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Common Infant Food Allergies to Watch

Food allergies are a common fear for parents, having all heard the horror stories of children who have reacted to food items such as nuts, shellfish, and milk. As a result, parents are sometimes reluctant to give their child a specific food type, but providing you pay close attention and monitor their eating habits, there should be little reason to hold off on certain foods.

You may be aware that food allergies are on the increase and that hospital admissions for severe allergic reactions have doubled over the last decade in countries such as the UK and USA. In Australia, admissions for anaphylaxis have increased five fold.

While there is no clear understanding of why this is so, some have suggested that delayed introduction to certain foods is playing a part. Others suggest skin exposure and methods of food processing are to blame.

What is a food allergy?

Sometimes, a person’s immune system will produce antibodies in reaction to a protein in foods which would normally be considered safe. Mast cells recognise, for example,  a peanut as an allergen, and dump IgE antibodies into the tissues as a way to rid the allergen. This is what’s known as an allergic reaction.

A reaction to food can result in an itchy or runny nose, a sore throat, itchy, watery eyes, a rash (hives), skin irritations, vomiting, diarrhea and swelling, which usually appear shortly after consuming the food. Food allergies are common in infants and children, with an estimated one in twenty children between 0 and six years having a food allergy. Many children grow out of these food allergies, and just two in 100 adults suffer from food allergies.

What foods are the most likely to cause a reaction?

The most common food allergies in babies and young children are to lactose, eggs, and nuts such as peanuts and cashews.  It is estimated that 2% of babies are allergic to milk, 5% are allergic to eggs, and just under 2% are allergic to nuts. Other food allergies may be induced by seafood, sesame, soybeans, fish, or wheat, although these are less common.

There are also many foods that may cause a milder reaction, which is referred to as an intolerance. Intolerance reactions are generally less severe than allergic reactions and, unlike allergies, intolerances are not caused by the reaction of your immune system. Even so, an intolerance can be unpleasant for young children. Common intolerances include dairy products, food additives, strawberries, citrus fruit, tomatoes, and foods containing histamines.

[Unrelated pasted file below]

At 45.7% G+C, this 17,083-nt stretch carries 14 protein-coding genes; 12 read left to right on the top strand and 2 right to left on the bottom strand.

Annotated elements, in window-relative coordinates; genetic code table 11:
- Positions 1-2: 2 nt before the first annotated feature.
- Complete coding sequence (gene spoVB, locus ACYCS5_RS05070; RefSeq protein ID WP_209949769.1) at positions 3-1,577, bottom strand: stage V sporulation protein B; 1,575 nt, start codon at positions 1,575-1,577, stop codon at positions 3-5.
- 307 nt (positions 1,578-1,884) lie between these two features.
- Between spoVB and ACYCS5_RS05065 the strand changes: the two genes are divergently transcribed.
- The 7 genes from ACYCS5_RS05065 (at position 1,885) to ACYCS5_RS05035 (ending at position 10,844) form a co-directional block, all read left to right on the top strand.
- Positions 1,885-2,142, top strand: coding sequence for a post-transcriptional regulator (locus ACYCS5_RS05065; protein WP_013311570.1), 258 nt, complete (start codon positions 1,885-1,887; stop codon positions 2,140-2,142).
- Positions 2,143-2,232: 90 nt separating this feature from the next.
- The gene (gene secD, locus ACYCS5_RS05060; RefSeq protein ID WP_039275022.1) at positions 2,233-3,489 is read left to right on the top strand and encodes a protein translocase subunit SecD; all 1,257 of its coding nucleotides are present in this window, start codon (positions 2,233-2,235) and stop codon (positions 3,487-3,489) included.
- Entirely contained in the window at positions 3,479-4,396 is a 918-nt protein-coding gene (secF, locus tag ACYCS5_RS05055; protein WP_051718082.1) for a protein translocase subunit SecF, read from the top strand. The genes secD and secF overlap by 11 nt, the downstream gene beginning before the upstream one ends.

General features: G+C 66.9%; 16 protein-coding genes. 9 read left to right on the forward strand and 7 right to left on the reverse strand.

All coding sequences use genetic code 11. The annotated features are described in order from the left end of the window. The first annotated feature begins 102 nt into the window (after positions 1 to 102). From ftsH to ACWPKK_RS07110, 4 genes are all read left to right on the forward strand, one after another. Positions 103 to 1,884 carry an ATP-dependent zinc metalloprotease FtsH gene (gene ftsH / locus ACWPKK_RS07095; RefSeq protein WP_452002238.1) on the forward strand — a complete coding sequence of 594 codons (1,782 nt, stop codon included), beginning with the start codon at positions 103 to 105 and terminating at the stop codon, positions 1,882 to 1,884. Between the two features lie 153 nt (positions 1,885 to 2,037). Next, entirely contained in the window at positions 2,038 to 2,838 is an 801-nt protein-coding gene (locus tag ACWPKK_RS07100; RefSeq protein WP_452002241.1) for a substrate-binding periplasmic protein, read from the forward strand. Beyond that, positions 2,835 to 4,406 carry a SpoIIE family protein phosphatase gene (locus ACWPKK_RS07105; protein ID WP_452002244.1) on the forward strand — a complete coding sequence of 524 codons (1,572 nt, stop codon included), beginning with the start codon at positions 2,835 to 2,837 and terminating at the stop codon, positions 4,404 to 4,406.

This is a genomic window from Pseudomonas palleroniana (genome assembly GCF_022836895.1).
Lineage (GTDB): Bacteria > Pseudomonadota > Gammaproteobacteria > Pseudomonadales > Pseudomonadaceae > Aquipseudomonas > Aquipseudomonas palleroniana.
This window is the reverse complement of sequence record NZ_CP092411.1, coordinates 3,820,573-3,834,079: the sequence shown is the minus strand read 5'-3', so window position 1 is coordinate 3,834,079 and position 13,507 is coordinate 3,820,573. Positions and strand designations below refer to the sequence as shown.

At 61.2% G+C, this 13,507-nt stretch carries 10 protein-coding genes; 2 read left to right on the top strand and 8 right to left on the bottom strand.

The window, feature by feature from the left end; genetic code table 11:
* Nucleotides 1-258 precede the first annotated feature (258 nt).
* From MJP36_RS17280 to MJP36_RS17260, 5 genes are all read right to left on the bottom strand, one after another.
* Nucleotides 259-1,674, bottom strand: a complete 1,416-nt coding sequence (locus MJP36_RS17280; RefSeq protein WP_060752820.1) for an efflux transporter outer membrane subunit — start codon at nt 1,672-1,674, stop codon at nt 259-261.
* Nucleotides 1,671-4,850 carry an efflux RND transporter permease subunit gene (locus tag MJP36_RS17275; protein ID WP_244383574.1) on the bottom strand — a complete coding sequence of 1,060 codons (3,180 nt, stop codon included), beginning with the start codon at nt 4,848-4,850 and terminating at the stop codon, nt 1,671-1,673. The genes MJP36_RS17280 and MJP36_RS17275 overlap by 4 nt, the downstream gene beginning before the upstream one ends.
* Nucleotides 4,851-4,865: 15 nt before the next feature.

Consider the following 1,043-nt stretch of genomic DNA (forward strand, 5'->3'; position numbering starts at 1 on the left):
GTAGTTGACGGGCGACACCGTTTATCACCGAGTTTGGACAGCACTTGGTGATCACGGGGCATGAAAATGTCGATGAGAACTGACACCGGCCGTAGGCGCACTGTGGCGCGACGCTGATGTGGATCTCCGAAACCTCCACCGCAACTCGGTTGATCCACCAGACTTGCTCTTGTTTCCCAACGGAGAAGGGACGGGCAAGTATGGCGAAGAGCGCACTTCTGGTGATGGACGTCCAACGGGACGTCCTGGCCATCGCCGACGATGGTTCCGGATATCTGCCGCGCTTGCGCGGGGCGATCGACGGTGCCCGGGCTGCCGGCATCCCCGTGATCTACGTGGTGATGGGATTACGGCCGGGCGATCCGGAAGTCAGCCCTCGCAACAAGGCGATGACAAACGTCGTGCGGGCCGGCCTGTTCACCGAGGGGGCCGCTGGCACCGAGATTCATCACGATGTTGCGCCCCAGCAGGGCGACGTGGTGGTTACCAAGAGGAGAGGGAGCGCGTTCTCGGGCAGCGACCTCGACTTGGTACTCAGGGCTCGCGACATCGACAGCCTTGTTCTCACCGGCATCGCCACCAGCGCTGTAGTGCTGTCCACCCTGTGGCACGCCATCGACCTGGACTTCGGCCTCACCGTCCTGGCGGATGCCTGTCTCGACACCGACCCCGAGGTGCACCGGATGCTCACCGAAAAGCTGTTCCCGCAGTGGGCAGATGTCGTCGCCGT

When to be cautious

If a family has one child with a food allergy, their brothers and sisters are at a higher risk of having food allergies too. Food allergy screening is possible, but it’s important to note that children can develop allergies at any time and a negative test should not be relied on. In the case of a positive screening test, further studies may need to be carried out.

Do not presume that because you had an allergy as a child that your own children will. There is very little evidence suggesting food allergies are hereditary.

What to look for

If you suspect your child could be suffering from an allergy or intolerance to a particular food, it’s important to monitor them closely. In foods that commonly cause reactions, always pay special attention when trialing for the first time and introduce in small doses.

Symptoms to food allergies will normally present themselves within 30 minutes of the food being consumed. For some children, symptoms can be severe (known as anaphylaxis), and can result in difficulty breathing, swelling of the throat or tongue, coughing, dizziness and/or unconsciousness. Deaths have occurred, although fatal reactions are extremely rare.

Lesser symptoms include reflux, colic and diarrhoea.

Diagnosing an allergy

Sometimes, a child may present the symptoms of a food allergy but the cause is not quite clear. Reliable diagnosis is important in preventing reaction, and in these cases a skin prick allergy test or blood test may be ordered by your GP. Sometimes, a health professional may suggest a temporary elimination diet or food challenges to identify the cause in a safe way.

Can food allergies be prevented?

While there are no clear guidelines on how to prevent food allergies in young children, there are factors that can help reduce a child’s chance at developing an allergy, such as:

  • Breastfeeding for at least six months.
  • Continuing usual food habits during pregnancy and breastfeeding (not restricting a mother’s diet) excessively.
  • Combining solid food with continued breastfeeding.
  • Not smoking during pregnancy.

Are you worried about your baby having a food allergy?